COVERING ALL THINGS SILVER AND BLACK

New Cornerback Jones Faces Long Odds With Raiders

Former running back faces steep learning curve as a defensive back and faces a numbers game to make team since additions to secondary

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    NEWSLETTERS

    Getty Images
    Taiwan Jones (No. 22) of the Raiders is making the switch to cornerback this offseason. (Photo by Andy Lyons/Getty Images)

    When the Raiders asked Taiwan Jones to move from running back to cornerback in February, there was a dual purpose.

    First, general manager Reggie McKenzie noted that Jones’ “skill set” best suited the cornerback position.

    Second, the Raiders were in desperate need of help in the secondary.

    Three months later, however, McKenzie has remade the secondary, adding free-agent cornerbacks Tracy Porter and Mike Jenkins, free-agent safeties Usama Young and Charles Woodson and using his top draft choice for cornerback D.J. Hayden.

    Now, Jones’ chances of making the Raiders as a reserve cornerback seem much longer than they once did. Though Jones has explosive speed and played cornerback in college before shifting to offense, he’s obviously rusty and less experienced at his new job than any of the other cornerbacks now in camp for Oakland’s organized team activities (OTAs) that began this week.

    Jones, in fact, told reporters after his first OTA session on the other side of the ball that he felt as if he were starting over.

    “I do,” he said. “When I first came out, things were going pretty fast for me, but towards the end, I started to feel comfortable as I started seeing more plays and getting more reps.”

    Jones admits that he’s excited about the position switch. Before OTAs began, he says he spent a lot of time studying the playbook and watching film. He was glad to finally be out on the field to test himself against other players.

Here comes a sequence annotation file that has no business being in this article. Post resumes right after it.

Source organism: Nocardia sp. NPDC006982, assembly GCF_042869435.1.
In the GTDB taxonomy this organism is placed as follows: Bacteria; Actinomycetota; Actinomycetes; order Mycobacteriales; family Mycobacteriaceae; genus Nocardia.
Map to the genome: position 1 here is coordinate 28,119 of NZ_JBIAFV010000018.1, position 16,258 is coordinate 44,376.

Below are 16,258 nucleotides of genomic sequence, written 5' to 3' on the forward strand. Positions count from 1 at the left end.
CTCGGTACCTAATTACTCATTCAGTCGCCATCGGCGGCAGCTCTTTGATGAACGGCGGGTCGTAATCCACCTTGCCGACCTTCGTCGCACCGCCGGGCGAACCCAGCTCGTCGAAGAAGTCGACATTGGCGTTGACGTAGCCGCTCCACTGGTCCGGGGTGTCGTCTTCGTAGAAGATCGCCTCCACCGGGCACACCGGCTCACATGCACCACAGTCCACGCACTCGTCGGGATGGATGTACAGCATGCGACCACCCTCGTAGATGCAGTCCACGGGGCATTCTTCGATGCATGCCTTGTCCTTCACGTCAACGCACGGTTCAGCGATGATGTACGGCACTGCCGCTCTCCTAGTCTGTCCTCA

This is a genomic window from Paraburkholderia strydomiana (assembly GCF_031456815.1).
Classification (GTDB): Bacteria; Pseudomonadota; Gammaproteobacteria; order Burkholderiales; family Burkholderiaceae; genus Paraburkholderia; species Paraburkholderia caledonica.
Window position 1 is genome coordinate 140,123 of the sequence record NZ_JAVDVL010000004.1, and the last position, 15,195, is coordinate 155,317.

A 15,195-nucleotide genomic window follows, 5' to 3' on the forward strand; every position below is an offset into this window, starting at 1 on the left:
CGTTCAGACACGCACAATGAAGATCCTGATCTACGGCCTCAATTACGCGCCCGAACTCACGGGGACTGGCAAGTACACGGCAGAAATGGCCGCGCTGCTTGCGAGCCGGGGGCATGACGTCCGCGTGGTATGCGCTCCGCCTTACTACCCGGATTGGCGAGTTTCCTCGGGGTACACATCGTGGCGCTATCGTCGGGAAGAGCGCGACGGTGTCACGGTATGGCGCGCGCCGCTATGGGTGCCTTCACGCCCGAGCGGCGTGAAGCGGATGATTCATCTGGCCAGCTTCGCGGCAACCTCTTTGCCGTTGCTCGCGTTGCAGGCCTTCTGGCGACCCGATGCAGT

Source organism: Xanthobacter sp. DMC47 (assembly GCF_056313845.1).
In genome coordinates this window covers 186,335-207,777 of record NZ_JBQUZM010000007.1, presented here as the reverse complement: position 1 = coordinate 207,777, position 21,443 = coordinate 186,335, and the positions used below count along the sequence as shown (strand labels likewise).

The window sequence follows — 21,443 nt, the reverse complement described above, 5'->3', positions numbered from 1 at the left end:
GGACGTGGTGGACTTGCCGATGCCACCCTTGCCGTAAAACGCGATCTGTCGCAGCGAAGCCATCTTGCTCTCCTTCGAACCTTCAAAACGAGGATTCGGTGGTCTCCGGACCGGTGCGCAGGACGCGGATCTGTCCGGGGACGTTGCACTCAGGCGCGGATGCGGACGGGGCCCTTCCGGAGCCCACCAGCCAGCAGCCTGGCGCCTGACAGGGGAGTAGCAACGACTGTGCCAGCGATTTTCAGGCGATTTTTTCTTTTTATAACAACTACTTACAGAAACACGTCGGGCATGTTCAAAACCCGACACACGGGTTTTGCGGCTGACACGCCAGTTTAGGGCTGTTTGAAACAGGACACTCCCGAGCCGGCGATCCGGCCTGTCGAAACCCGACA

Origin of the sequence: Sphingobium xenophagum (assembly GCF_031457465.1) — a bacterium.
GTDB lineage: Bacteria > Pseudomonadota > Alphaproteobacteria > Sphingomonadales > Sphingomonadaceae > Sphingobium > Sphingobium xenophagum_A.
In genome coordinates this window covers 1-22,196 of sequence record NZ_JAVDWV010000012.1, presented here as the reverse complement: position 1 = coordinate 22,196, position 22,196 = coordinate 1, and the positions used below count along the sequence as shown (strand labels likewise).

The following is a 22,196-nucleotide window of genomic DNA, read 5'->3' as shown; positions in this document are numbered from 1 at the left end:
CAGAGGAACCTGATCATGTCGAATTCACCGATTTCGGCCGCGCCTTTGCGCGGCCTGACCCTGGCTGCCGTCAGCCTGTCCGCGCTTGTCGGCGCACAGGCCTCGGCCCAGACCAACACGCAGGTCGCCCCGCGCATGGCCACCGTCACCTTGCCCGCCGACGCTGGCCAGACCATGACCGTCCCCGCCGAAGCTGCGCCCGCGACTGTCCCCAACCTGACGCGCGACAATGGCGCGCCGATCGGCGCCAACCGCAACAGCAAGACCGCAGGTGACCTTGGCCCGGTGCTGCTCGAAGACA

“It was good to go out there and have live receivers running at you,” he said.

    As a backup running back, Jones has been a contributor on kick- and punt-coverage teams his first two seasons in the NFL.  Head coach Dennis Allen noticed Jones’ tackling ability, knew his background as a cornerback at Eastern Washington – where he was recruited as a defensive back – and suggested to Jones in February that he make the switch.

    At first, Jones says he wasn’t interested. He loved playing running back. Now he says he’s fine with the switch and will do whatever he can to make the roster and help the team. He certainly wasn’t getting many opportunities to carry the football. Last season, even with injuries to the team’s top two running backs, Jones was given little opportunity to run the ball, in part because it was reported Jones had fumbling issues in practice.

    Now, Jones believes his best opportunity to stick in the NFL may be as a corner.

    “As far as my career, it will probably be a good move,” he said. “I feel like I’ll last longer health-wise there and I can help the team out more there. Like I said, whatever the team needs me to do, I’m ready to do it.”

    With all the new talent on board, however, Jones will have to make quick progress.

    As Vic Tafur of the San Francisco Chronicle tweeted Monday after the first OTA session: “Former RB Taiwan Jones has a steep uphill climb to make roster as a CB.”